The roof is cut from a piece of 0.080 inch styrene. It has a piece of fine sandpaper glued to its outer surface to simulate some sort of gravel roofing. Mr. Moore states he simply let the roof rest on the top layer of books. I decided to add a rail above the top book shelf and around the inner wall perimeter for roof support – it’s made of styrene channel.

The half wall – which will eventually become part of the larger courtyard perimeter wall – was built-up from styrene and covered with brick-paper. The concrete caps are also cut from styrene. The decorative spheres are 1/4 inch diameter acetal bearings superglued to the wall caps. The corner seat is wood.

Well, that’s it for the basic structure. It was fun, and at times frustrating. The next step is to site it in Scarboro Square, and build the courtyard and outhouse (which is shown in the photos in the original article, and hinted at in the text, but not described in much detail – it’s more of an afterthought).

Saturday, May 14, 2011

Uncle Charley’s Bookery: Furniture

I’m starting to think that if you are going to build some of these old-school projects one thing that needs to be reconsidered is the story around it. On the surface that seems somewhat trivial – and maybe a even a non-starter because although E.L. Moore often had an elaborate fictional back-story for many of his projects, many other writers from that period did not, and their works were simply straight ahead miniaturizations of prototype structures – but it helps to bring these projects into the present, and also sort of help with thinking about how they might have changed and evolved in order to survive into our time.
This update-the-story idea developed when I started to work on the furniture and siting for the Bookery If the Bookery were mine, I’d change the furniture, and since it is, I did. I’d have a big library table to spread out reading and writing materials; so I built one. I’d have a couch so I could stretch out and read a book; so I built one. I’d need some ladders to reach the upper shelves; so I added them. Well, you get the picture. You certainly could rebuild the interior exactly as Mr. Moore pictured it in his article, but I didn’t want an exact period piece, but something that was old, but had been changed a little here and there to better fit with my view of the ‘retro-future’.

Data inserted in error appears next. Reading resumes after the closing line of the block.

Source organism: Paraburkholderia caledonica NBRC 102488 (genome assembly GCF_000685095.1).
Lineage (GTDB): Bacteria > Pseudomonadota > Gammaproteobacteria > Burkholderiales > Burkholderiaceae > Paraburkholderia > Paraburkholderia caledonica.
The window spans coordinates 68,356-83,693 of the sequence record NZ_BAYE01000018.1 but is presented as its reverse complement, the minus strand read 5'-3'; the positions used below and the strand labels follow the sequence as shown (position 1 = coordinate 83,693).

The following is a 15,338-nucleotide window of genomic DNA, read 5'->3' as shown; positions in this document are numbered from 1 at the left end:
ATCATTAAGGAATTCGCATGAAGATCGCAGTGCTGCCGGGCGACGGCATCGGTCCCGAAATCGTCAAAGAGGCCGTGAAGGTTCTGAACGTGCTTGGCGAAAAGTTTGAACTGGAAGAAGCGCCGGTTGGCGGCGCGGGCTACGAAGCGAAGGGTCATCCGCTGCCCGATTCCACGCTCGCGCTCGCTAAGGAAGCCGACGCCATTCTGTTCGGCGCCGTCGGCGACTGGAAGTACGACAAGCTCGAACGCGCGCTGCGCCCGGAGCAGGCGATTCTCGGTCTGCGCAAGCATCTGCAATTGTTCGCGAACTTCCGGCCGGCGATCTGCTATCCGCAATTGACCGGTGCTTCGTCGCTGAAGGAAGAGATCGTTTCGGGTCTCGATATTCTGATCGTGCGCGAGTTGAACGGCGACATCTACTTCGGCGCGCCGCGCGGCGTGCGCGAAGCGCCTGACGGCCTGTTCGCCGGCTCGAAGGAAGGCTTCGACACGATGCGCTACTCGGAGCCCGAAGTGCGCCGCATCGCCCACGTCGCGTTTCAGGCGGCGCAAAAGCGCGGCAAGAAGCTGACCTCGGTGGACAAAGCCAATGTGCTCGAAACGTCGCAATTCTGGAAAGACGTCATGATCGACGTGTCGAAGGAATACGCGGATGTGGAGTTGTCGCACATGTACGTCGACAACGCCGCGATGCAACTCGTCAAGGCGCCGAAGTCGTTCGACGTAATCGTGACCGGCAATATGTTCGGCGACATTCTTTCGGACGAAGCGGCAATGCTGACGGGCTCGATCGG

The library table is made from 1/32 inch sheet basswood for the top, balsa for the legs and some 0.010 in styrene for the table-top base frame.

The chairs started out as items from an HO-scale Airfix control tower kit to which balsa legs and styrene cross-bracing were added.

The end-table has a basswood top, and a base made from a bolo-tie component.

The couch is built-up from 0.100 inch and 0.080 inch styrene.

[Jet Scott and Tawney Potter chat in Professor Potter's library]
The lady-on-the-ladder-reading-a-book was inspired by this panel from Jet Scott, Vol.1 by Jerry Robinson & Sheldon Stark (published by Dark Horse Books)– which I highly recommend.

Well, a lot more detail could be added to the interior, but I decided to leave it at this. I’m in the process of closing up the Bookery by adding the remaining side-wall and the removable roof.

Ground Effect Train

[An experimental ground-effect 'rail' vehicle; Picture sourced from the IEEE article linked to in the post.]

I stumbled across this story about a Japanese research team investigating the use of ground-effect flyers to build completely new concepts in ‘rail’ transportation. It’s still early days, but it’s amazing stuff. You know, with ground effect based vehicles a hybrid rail / water transport is a possibility – maybe something along the lines of some sort of Alexander Lippisch Aerofoil Boat ‘rail’ / water vehicle. The ‘rail’, or I guess land-based channel if you follow this Japanese line of thought, could lead the vehicle right to the water’s edge where it then flies out over the water towards another ‘rail’ on a distant shore. Wild stuff.